New Things.

After last year’s miles spent pursuing a bird list for the year I want to do something different. So I stayed local. I hung out in bits of mainly woodland and just looked. And waited. And looked some more. In doing so I started to see things I had not seen before. Not new species, but things I should have seen if I was not so blinkered to identifying stuff and moving on. So for the first quarter of the year I have seen the following that I consider new.

Marsh Tit and Willow Tit in the same morning.

Sparrowhawk nests -probably up to four from last year in the bare branches of winter. Later feeling the air move across my face as one burst through a hedge close.

Jay whistling as it walked along and under a hedge. Not mimicry as such, but not the harsh indignance.

Exploring a hollow Oak tree inside and out.

Badger hair on a wire fence.

Roe Deer that came down to 4m from me before walking off.

Willow Tit pair feeding in the bush I was sitting under.

Genuine pleasure in having a Robin sit close by in the garden.

Honey bees nesting wild in a Sycamore.

Discovering the challenge of ferns.

Woodcock roding using ‘quizicks’ and no grunts. Til’ then I had assumed they did both together.

Roe deer died of natural causes curled up in a ball -previously shot, RTA or tangled in a barbed-wire fence.

Sky dancing Red Kite -active flight to height then active flight down. A real wow event.

Barn Owl. Standing leaning against a post it didn’t see me and was flying around to 10m then I put my bins down and it got such a shock it looked like it couldn’t believe a person was standing where it was hunting. It then spent the rest of the time hunting well clear of that spot and me.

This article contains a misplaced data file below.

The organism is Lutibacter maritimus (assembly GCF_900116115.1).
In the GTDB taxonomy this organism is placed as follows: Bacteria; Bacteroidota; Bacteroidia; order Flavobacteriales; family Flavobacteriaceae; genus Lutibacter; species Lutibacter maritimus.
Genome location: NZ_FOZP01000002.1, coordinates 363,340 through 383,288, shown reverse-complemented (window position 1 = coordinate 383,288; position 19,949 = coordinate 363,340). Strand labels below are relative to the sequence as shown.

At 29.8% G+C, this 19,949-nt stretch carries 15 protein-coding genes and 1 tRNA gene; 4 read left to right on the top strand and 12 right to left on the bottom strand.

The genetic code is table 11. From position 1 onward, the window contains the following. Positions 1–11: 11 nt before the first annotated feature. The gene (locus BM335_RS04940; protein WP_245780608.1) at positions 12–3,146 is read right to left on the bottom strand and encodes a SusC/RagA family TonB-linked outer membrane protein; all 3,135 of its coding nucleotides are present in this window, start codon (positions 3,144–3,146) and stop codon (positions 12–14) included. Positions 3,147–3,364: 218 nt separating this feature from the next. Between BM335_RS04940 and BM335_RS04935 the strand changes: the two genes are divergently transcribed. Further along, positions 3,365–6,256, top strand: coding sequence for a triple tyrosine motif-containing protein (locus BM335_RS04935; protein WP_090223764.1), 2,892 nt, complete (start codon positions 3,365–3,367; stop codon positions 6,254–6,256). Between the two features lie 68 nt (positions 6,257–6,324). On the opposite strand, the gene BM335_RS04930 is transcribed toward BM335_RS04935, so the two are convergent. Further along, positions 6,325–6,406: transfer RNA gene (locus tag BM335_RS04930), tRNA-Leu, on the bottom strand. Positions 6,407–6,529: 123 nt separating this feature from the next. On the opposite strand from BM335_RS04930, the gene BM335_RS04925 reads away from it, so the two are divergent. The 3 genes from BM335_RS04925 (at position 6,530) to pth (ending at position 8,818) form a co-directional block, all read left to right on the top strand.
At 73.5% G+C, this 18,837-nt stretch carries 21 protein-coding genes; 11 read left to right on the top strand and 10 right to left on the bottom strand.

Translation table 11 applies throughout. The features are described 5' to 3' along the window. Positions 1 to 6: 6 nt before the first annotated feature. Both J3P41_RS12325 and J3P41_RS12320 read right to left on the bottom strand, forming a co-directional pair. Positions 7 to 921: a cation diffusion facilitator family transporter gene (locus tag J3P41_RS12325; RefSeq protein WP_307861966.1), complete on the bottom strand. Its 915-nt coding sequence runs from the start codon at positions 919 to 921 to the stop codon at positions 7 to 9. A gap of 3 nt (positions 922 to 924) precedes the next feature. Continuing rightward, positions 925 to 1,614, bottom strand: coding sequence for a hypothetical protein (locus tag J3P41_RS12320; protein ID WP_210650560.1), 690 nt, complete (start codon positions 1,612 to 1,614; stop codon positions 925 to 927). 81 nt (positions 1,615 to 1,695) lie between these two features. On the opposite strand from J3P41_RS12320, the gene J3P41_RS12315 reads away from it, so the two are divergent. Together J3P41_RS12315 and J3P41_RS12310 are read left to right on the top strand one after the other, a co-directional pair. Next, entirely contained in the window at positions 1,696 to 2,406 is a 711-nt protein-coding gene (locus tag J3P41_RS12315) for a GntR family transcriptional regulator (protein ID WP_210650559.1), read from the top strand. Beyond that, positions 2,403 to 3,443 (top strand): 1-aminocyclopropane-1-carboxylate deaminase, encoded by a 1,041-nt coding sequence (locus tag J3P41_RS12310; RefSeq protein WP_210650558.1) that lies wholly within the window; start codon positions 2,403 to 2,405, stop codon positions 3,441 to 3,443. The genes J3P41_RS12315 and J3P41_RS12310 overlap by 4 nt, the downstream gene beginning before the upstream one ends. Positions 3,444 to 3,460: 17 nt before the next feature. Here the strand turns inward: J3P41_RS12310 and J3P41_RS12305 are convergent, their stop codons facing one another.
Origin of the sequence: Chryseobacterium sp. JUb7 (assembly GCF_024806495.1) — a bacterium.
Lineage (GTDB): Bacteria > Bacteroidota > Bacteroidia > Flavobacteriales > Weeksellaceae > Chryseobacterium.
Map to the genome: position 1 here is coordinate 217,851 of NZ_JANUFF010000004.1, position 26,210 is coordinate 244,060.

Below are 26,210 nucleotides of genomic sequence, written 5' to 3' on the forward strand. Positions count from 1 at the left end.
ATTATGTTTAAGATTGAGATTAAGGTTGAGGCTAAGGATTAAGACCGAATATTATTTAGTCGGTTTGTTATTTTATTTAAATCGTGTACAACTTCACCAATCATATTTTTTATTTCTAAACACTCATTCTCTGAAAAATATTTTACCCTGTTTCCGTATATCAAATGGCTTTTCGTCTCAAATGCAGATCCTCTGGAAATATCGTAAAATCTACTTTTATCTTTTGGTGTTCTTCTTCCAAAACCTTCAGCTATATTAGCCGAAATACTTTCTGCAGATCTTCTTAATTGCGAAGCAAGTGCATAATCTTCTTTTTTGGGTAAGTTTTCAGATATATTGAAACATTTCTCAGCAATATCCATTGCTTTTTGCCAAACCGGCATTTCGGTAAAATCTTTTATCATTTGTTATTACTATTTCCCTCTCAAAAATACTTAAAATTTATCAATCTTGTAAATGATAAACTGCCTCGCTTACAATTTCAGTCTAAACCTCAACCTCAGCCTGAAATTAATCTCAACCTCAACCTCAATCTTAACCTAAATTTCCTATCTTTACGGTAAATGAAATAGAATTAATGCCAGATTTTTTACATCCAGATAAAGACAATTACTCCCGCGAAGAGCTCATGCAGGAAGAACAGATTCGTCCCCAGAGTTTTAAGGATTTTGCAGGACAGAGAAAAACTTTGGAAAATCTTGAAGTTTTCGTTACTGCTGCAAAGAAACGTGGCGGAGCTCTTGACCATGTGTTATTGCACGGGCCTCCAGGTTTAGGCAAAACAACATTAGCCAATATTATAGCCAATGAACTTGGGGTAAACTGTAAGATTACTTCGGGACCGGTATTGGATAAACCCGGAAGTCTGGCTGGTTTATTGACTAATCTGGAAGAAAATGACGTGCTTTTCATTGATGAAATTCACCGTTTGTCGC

Noticing then reporting pollution in Causey Burn. Later being transfixed by the blue grey lifeless stream as I searched for anything to prove the stream was alive or had life in it.

Watching a Stoat climb down from a tree. First using Ivy then a fallen branch.


Burn down the ecosystem

The flow of a river connects across a landscape, many landscapes. It is a simple version of that truth as the downhill flow takes it away from where it was, to where it is; briefly.  It touches everything without bias. Each stream and river has many names, yet we do not know the name it calls itself. For many the stream is life, is alive. Not just full of life but it has rights (1) as though it too ‘should be able to sing; to be able to play with the stones, fishes, birds’. in a way we once did.

How did we fall out of touch with this world?

In a world of commodities, everything can be bought and sold. Everything has a price, nothing has value.  Anything that is not seen to create profit becomes worthless -profit at any cost. We create more profit by hiding true costs -not cleaning up our shit.

And so, it is with rivers and streams. There is enough written about the way water companies are transferring profits to shareholders. I will leave that to the experts and just narrate an anecdote told to me by one who was there.

A man sits by the edge of a burn. Its waters, crystal clear. At times of rain these waters become swollen and discoloured. Eventually, the levels drop and again runs crystal clear. Odd bubbles are created where water hits the rocks. These are so regular that it is mistaken for normal. He raises not one eyebrow, and the tranquil scene is punctuated by the sound of water flowing. A sound we love and a sound we know can be ‘heard’ by plants. It encourages growth of roots towards them.

After a while he wonders, ‘Why have I not seen a Dipper here on this beck?’ The thought passes. Other signs of life demonstrates a wondrousness and bounty. It is Spring; leaves and flowers break out of their winter coats. Green colours the world.

After some days of sitting in contemplation he concedes the stream is not smiling and joyous. Its shine is clouded by a blueish tinge. There is a weird smell that is likened to the opening of a bathroom door -tinged with a chemical after taste. Again he lets the thought pass. Not his issue. He doesn’t live here. There is enough of interest to last a pleasant hour. The thoughts flow through him, over him and surround him. The sunshine warms him. A stone gatepost stands alone from a wall that no longer exists. Cloaked in moss is it worthy of spiritual adoration like a standing stone, its meaning lost in time.